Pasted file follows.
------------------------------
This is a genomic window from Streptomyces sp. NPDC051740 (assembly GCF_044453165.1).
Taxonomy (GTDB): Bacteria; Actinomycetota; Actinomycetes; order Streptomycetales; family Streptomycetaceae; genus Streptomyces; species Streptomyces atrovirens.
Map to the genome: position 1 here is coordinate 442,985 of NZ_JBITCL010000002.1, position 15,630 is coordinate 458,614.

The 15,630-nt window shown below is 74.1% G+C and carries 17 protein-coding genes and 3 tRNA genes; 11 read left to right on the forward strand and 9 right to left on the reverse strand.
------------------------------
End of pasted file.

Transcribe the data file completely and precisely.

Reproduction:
This is a genomic window from Streptomyces sp. NPDC051740 (assembly GCF_044453165.1).
Taxonomy (GTDB): Bacteria; Actinomycetota; Actinomycetes; order Streptomycetales; family Streptomycetaceae; genus Streptomyces; species Streptomyces atrovirens.
Map to the genome: position 1 here is coordinate 442,985 of NZ_JBITCL010000002.1, position 15,630 is coordinate 458,614.

The 15,630-nt window shown below is 74.1% G+C and carries 17 protein-coding genes and 3 tRNA genes; 11 read left to right on the forward strand and 9 right to left on the reverse strand.